Speculation about the rise in anti-Western feelings started with reaction to the controversial deal between the government and the American company Williams International over the purchase of the Lithuanian oil sector in October. Former Prime Minister Rolandas Paksas resigned, stating the deal would be financially ruinous for Lithuania. At the same time, Paksas said he is in favor of close cooperation with the United States and the West. He said he is not against the arrival of Williams, just against the financial particulars of that arrangement.
"It is ironic that the deal with Williams can raise such anti-American feelings in Lithuania, the country which was always pro-American," Romualdas Ozolas, leader of the Center Union, said on the eve of signing this deal.
A students' demonstration against the deal was organized by Vilnius University Rector Rolandas Pavilionis near Parliament in October.
Philosopher Arvydas Juozaitis, one of the initiators of Lithuanian- wide, anti-Soviet movement in the late 1980s, spoke against the sellout of the Lithuanian economy to westerners at the gathering.
This demonstration provoked the immediate reaction of President Valdas Adamkus. He spoke against "anti-Western hysteria" in his televised address.
At the Jan. 7 meeting of leaders of regional branches of the ruling Conservative Party the conference a resolution was adopted condemning the rise of anti-Western moods.
"Do you feel responsible that during the rule of your Conservative Party, which declares so pro-Western an orientation, anti-Western moods arise for the first time in the country?" Audrius Siaurusevicius, moderator of the Lithuanian TV popular political talk show Spaudos klubas (Press Club), asked Conservative Prime Minister Andrius Kubilius. Kubilius expressed sorrow about such feelings in the society.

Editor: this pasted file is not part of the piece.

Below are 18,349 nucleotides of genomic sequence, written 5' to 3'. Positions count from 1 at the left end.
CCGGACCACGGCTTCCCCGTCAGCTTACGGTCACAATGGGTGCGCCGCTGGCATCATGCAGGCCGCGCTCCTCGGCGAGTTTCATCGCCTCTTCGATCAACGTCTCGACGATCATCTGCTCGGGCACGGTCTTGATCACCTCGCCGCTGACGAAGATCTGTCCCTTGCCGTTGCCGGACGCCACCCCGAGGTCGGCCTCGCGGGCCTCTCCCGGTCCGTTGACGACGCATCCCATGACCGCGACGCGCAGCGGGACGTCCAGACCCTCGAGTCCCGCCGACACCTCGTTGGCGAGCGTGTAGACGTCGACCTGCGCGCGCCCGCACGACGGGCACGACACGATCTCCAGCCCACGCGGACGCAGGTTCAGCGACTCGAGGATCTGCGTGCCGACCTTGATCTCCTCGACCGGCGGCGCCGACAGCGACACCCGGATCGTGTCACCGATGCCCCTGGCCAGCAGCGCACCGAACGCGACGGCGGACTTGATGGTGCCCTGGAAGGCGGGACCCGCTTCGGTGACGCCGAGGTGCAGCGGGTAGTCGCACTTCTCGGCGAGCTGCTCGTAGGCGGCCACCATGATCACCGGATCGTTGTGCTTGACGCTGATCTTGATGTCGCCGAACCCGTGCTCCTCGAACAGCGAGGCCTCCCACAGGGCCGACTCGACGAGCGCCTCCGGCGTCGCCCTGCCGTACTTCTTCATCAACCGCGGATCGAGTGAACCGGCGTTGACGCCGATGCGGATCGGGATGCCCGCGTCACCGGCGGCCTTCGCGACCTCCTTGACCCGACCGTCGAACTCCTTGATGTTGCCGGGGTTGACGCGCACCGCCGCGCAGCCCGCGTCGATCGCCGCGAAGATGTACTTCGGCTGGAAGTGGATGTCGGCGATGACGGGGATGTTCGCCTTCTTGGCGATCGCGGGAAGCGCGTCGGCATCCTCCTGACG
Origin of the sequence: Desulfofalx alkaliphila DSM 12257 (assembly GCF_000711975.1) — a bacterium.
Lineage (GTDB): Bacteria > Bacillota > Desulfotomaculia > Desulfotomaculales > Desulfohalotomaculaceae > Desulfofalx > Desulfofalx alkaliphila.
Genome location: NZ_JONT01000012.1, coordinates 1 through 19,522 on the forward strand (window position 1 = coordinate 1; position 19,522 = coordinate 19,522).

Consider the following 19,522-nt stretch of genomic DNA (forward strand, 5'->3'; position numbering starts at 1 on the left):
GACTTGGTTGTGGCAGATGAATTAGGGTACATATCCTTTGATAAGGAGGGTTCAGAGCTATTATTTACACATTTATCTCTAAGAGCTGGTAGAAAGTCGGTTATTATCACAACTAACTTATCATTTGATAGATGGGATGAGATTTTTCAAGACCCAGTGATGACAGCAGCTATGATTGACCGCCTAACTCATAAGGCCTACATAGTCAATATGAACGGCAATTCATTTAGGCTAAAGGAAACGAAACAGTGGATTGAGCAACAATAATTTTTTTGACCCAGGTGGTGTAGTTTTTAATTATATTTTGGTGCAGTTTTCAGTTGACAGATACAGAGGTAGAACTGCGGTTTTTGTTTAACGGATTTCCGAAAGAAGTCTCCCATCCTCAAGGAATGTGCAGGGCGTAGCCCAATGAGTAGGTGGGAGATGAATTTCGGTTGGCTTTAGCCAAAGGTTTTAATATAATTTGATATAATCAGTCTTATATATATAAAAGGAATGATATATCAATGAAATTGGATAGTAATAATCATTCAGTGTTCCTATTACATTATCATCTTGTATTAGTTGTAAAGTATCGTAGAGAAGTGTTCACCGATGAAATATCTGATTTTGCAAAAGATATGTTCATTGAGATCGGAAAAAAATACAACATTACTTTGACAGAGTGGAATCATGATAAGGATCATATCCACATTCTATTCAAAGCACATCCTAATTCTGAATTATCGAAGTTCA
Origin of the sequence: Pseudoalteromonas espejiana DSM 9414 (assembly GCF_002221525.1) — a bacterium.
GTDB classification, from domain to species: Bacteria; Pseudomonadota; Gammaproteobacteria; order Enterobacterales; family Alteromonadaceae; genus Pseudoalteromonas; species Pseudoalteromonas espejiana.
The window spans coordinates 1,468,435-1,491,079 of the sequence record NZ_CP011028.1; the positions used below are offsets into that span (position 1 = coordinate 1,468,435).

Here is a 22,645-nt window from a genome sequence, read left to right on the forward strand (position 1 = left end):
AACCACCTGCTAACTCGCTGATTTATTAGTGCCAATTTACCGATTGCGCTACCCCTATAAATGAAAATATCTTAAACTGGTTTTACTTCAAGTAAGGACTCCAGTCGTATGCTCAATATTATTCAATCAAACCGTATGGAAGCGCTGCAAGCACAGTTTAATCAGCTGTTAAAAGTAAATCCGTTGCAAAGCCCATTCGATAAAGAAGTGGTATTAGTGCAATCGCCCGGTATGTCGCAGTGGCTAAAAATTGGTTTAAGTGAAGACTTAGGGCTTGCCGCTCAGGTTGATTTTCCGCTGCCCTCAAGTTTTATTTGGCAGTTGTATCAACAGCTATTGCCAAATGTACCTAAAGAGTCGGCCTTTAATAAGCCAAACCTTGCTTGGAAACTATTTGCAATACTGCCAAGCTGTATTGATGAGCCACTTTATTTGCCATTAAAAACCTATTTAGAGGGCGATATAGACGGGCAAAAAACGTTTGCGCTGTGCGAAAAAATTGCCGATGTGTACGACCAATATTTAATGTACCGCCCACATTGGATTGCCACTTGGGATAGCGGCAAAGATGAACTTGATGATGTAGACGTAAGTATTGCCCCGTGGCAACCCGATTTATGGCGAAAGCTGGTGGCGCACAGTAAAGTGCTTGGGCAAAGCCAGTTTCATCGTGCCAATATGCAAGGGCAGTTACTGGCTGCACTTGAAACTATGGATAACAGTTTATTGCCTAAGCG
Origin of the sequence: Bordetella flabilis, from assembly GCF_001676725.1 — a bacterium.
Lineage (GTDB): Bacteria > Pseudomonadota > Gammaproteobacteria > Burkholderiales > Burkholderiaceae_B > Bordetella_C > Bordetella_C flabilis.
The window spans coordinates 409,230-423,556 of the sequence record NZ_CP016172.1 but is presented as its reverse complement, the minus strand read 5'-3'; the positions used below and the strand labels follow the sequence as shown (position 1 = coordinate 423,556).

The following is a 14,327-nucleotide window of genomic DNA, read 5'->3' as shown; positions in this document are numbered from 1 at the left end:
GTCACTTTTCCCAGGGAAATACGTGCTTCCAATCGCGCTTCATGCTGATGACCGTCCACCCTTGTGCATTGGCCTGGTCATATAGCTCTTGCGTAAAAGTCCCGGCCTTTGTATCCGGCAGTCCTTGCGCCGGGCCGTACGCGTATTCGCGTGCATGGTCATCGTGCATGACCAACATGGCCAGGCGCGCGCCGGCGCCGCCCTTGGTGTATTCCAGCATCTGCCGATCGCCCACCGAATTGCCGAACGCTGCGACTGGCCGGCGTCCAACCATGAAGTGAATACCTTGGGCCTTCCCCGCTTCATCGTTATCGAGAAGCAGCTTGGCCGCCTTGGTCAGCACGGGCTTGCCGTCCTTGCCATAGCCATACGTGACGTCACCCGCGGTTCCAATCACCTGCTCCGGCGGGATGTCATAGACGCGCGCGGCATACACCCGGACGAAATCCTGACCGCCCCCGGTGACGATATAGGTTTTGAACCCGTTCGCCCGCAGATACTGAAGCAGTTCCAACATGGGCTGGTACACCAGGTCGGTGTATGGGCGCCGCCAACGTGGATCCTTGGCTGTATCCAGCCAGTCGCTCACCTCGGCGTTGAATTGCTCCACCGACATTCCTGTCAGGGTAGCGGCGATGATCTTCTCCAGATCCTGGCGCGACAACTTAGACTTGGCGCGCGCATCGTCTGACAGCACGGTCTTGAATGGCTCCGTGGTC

On Jan. 18, on the cultural TV program Zenklai, sociologist Natalija Kasatkina said that Lithuanians feel some disappointment towards the West. "Anti-Western moods became popular. People saw that the Western world is not so friendly towards us," Kasatkina said.
In Noveember, in the American Chamber of Commerce, Keith Smith, U.S. Ambassador to Lithuania, asked his compatriot businessmen if they felt some anti-Western feelings. The answer was a resounding "No."
"I don't think that there is a rise in anti-Western feelings. Some politicians just try to exploit this theme because of Lithuania's future membership in the European Union," Rimantas Dagys, leader of left opposition Party Social Democracy 2000, said.
At the end of last year, the social research firm Vilmorus said that 30 percent of Lithuanians would vote in favor of membership in the EU, and 31 percent would vote against it if the referendum were held then. Rimantas Smetona, leader of the right opposition National Democratic Party and the only Eurosceptic MP, expressed joy at these results. Lithuanians want to live "in the family of Western Europe" but not EU, he said. However, he did not mention that an absolute majority of the Lithuanian population is in favor of their country's eventual membership in the EU, according to the same poll.